The Watchers

The Watchers

Tuesday, 30 December 2014

In Memoriam 2014

The world of film and entertainment have lost several luminaries this year. Whilst we wrote full tributes to Philip Seymour Hoffman, Bob Hoskins, Robin Williams, and Lauren Bacall throughout the year, there were several deaths we were unable to pay tribute to at the time. Here then are tributes to several of those stars, from in front of and behind the camera, who sadly passed away this year.

One of the best poets to ever use the English language, Maya Angelou wrote of identity, love and passion and produced some of the most stirring, moving poetry around. Her poems 'On The Pulse Of Morning' and 'A Brave And Startling Truth' are just two of her best. Angelou also appeared in films such as Poetic Justice, How To Make An American Quilt and Madea's Family Reunion

Richard Attenborough in Jurassic Park (1993)
Richard Attenborough was a true icon of British cinema. His acting roles spanned seven decades, in films as diverse as Brighton Rock, I'm All Right Jack, The Great Escape, Seance On A Wet Afternoon, 10 Rillington Place, Jurassic Park, Miracle On 34th Street and Elizabeth. He was also a talented director, directing A Bridge Too Far, Chaplin, A Chorus Line and Gandhi for which he won the Academy Award for Best Director. 

If you ever had nightmares after watching one of the Alien films, there's one man to thank/blame: H.R. Giger. He worked in the art department and designed the iconic Xenomorph look that has since become synonymous with horror. He and his team won the Best Visual Effects Oscar for their work on Alien.

Richard Kiel as Jaws
The towering 7ft 2in Richard Kiel played one of the most iconic Bond villains. He played the menacing metal-teethed Jaws in The Spy Who Loved Me and returned for Moonraker, making him one of the few recurring characters in Bond movies. Away from Bond, Kiel went on to appear in Cannonball Run II, Pale Rider and Happy Gilmore

While Rik Mayall may best be known for his television work- in The Young Ones, Filthy Rich And Catflap, The Comic Strip Presents..., The New Statesman, Blackadder, and Bottom- he also appeared in several films, including Guest House Paradiso, Bring Me The Head Of Mavis Davis and the utterly brilliant Drop Dead Fred. His appearance on Jackanory, performing George's Marvellous Medicine by Roald Dahl, remains one of the highlights of my childhood. 

Mike Nichols worked with some of the biggest stars in Hollywood, making his feature film debut in 1966 directing Elizabeth Taylor and Richard Burton in Who's Afraid Of Virginia Woolf?. He went on to direct over 20 films, including The Graduate (for which he won the Best Director Oscar), Carnal Knowledge, Silkwood, Working Girl, The Birdcage, Primary Colors, Closer and Charlie Wilson's War.

Harold Ramis in Ghostbusters (1984)
Harold Ramis will always be known as one of the Ghostbusters. He played Dr. Egon Spengler in the 1984 classic and its 1989 sequel. Other acting roles included Seth Rogen's dad in Knocked Up and Dr. Bettes in As Good As It Gets. Ramis also directed several of the best comedies ever to hit the silver screen, including Caddyshack and Groundhog Day.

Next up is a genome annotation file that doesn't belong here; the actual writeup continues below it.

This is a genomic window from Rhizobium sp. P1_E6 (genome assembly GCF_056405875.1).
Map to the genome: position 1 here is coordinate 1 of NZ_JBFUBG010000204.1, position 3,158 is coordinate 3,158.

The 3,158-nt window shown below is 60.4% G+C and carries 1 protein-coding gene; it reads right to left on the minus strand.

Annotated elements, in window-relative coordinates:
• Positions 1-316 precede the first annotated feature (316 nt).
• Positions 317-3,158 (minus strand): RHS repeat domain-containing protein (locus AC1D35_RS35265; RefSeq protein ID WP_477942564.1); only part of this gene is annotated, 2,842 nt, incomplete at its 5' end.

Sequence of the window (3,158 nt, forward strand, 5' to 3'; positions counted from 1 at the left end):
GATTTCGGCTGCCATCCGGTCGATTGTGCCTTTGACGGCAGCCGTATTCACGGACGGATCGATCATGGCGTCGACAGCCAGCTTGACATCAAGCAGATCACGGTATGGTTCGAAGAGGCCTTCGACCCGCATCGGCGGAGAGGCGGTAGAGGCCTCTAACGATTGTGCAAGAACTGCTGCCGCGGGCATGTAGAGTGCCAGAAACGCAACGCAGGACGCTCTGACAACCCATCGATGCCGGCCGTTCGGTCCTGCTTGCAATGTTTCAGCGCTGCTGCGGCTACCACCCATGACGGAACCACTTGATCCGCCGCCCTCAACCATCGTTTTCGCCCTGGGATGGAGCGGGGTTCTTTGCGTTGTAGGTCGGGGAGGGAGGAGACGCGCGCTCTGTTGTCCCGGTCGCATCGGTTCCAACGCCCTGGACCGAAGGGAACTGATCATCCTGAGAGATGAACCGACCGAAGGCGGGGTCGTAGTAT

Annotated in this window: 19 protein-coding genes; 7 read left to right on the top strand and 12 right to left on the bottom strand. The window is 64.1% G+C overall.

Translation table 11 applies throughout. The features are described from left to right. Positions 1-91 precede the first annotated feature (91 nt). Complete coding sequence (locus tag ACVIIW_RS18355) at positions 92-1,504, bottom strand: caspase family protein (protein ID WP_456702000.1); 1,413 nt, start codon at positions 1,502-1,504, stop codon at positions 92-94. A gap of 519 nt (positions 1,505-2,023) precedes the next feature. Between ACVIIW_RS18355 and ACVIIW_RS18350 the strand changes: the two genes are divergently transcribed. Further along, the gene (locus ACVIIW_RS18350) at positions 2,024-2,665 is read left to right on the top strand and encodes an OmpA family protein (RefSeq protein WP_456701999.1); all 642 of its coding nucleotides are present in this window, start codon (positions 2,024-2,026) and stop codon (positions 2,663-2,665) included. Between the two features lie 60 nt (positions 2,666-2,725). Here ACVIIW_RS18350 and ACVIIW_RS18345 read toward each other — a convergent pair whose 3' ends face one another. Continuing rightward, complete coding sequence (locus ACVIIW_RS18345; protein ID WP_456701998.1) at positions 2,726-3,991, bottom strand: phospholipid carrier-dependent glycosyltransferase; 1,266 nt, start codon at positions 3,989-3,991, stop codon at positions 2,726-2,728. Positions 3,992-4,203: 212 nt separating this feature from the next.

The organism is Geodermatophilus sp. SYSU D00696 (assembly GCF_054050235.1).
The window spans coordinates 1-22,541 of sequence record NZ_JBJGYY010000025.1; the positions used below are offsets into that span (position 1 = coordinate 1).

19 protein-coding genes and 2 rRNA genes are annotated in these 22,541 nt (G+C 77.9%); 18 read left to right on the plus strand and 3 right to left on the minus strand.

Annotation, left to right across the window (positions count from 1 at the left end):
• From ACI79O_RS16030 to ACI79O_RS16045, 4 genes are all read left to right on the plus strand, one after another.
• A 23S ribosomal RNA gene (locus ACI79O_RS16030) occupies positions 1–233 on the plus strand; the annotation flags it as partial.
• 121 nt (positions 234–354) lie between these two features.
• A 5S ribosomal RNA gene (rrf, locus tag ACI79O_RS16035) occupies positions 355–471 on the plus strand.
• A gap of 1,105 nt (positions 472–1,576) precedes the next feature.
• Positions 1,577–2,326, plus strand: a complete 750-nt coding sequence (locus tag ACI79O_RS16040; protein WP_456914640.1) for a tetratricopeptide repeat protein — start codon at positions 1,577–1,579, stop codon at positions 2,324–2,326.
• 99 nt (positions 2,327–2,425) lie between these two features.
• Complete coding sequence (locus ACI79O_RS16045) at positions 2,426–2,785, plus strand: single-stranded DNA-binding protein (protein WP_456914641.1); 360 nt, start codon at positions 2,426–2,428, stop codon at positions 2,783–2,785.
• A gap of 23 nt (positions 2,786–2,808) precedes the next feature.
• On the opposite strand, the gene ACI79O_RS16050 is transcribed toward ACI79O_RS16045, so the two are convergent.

Mickey Rooney was a child star, performing in films from the age of six. He appeared in nearly 20 Andy Hardy films before teaming up with Judy Garland for a series of musicals. He was nominated for his first Oscar at the age of 19 and would be nominated a further three times. He was married 8 times, firstly to Ava Gardner. He has one of the longest careers in cinema history, with film credits spanning an impressive ten consecutive decades. 

Elaine Stritch in Romance & Cigarettes
Broadway legend Elaine Stritch, known for her work with Stephen Sondheim, was one hell of a woman. Outspoken, no-nonsense, a great raconteur and actress, she originated several roles in Sondheim stage musicals and appeared in several films, including a scene-stealing cameo in Romance & Cigarettes, Monster-in-Law and Small Time Crooks. A recent documentary of her life- Elaine Stritch: Shoot Me- has been released, giving a glimpse into her extraordinary life.

One of the biggest child stars Hollywood has ever seen, Shirley Temple will always be known for singing 'On The Good Ship Lollipop'. However, there was so much more to her life than just being a child star. The first recipient of the Juvenile Academy Award (at the age of 6), she went on to retire from showbiz at the age of 22 and focused on politics, acting as US ambassador to Ghana and Czechoslovakia.

Billie Whitelaw in The Omen (1976)
On stage, Billie Whitelaw is known for her collaborations with absurdist playwright Samuel Beckett, performing as a disembodied mouth in Not I and as a woman buried up to her waist (then neck) in sand in Happy Days. On film, Whitelaw gave a frankly terrifying performance as the nanny Mrs Baylock in The Omen, appeared in Hitchcock's Frenzy, starred as Violet Kray in The Krays and was the voice of Aughra in The Dark Crystal. Her last film role was as Joyce Cooper in Hot Fuzz.

Others who passed away this year include:

  • British actress Lynda Bellingham
  • British actress Dora Bryan
  • American actress Marilyn Burns
  • British actor Warren Clarke
  • Civil rights activist and Oscar-nominated actress Ruby Dee 
  • British writer P.D. James
  • Screenwriter and director Paul Mazursky
  • British actress Kate O'Mara
  • Comedienne and actress Joan Rivers
  • Oscar-winning actor Maximilian Schell
  • Former President of the Academy of Motion Pictures Arts and Sciences Tom Sherak
  • Make-up artist Dick Smith
  • American actress Misty Upham
  • American actor Eli Wallach
  • Cinematographer Gordon Willis
  • Producer Saul Zaentz

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